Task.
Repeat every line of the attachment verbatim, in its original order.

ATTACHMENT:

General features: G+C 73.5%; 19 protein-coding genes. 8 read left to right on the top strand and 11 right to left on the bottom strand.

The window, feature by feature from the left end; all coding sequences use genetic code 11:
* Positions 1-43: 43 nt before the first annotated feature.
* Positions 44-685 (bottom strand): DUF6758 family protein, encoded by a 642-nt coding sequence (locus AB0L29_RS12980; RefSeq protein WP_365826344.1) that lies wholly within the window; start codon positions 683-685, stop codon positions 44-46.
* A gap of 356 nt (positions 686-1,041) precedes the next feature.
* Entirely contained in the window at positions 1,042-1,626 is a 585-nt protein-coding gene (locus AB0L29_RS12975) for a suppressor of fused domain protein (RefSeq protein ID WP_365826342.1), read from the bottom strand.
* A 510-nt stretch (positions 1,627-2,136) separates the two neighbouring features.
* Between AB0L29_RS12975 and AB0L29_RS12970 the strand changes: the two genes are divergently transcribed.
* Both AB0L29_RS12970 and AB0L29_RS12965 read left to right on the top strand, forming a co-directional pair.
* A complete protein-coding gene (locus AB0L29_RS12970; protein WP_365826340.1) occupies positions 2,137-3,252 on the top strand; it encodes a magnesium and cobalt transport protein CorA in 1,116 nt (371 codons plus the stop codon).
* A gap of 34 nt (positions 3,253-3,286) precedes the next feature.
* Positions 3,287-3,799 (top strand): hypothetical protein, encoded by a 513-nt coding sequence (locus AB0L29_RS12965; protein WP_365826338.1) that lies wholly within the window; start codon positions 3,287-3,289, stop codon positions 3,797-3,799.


General features: G+C 73.5%; 19 protein-coding genes. 8 read left to right on the top strand and 11 right to left on the bottom strand.

The window, feature by feature from the left end; all coding sequences use genetic code 11:
* Positions 1-43: 43 nt before the first annotated feature.
* Positions 44-685 (bottom strand): DUF6758 family protein, encoded by a 642-nt coding sequence (locus AB0L29_RS12980; RefSeq protein WP_365826344.1) that lies wholly within the window; start codon positions 683-685, stop codon positions 44-46.
* A gap of 356 nt (positions 686-1,041) precedes the next feature.
* Entirely contained in the window at positions 1,042-1,626 is a 585-nt protein-coding gene (locus AB0L29_RS12975) for a suppressor of fused domain protein (RefSeq protein ID WP_365826342.1), read from the bottom strand.
* A 510-nt stretch (positions 1,627-2,136) separates the two neighbouring features.
* Between AB0L29_RS12975 and AB0L29_RS12970 the strand changes: the two genes are divergently transcribed.
* Both AB0L29_RS12970 and AB0L29_RS12965 read left to right on the top strand, forming a co-directional pair.
* A complete protein-coding gene (locus AB0L29_RS12970; protein WP_365826340.1) occupies positions 2,137-3,252 on the top strand; it encodes a magnesium and cobalt transport protein CorA in 1,116 nt (371 codons plus the stop codon).
* A gap of 34 nt (positions 3,253-3,286) precedes the next feature.
* Positions 3,287-3,799 (top strand): hypothetical protein, encoded by a 513-nt coding sequence (locus AB0L29_RS12965; protein WP_365826338.1) that lies wholly within the window; start codon positions 3,287-3,289, stop codon positions 3,797-3,799.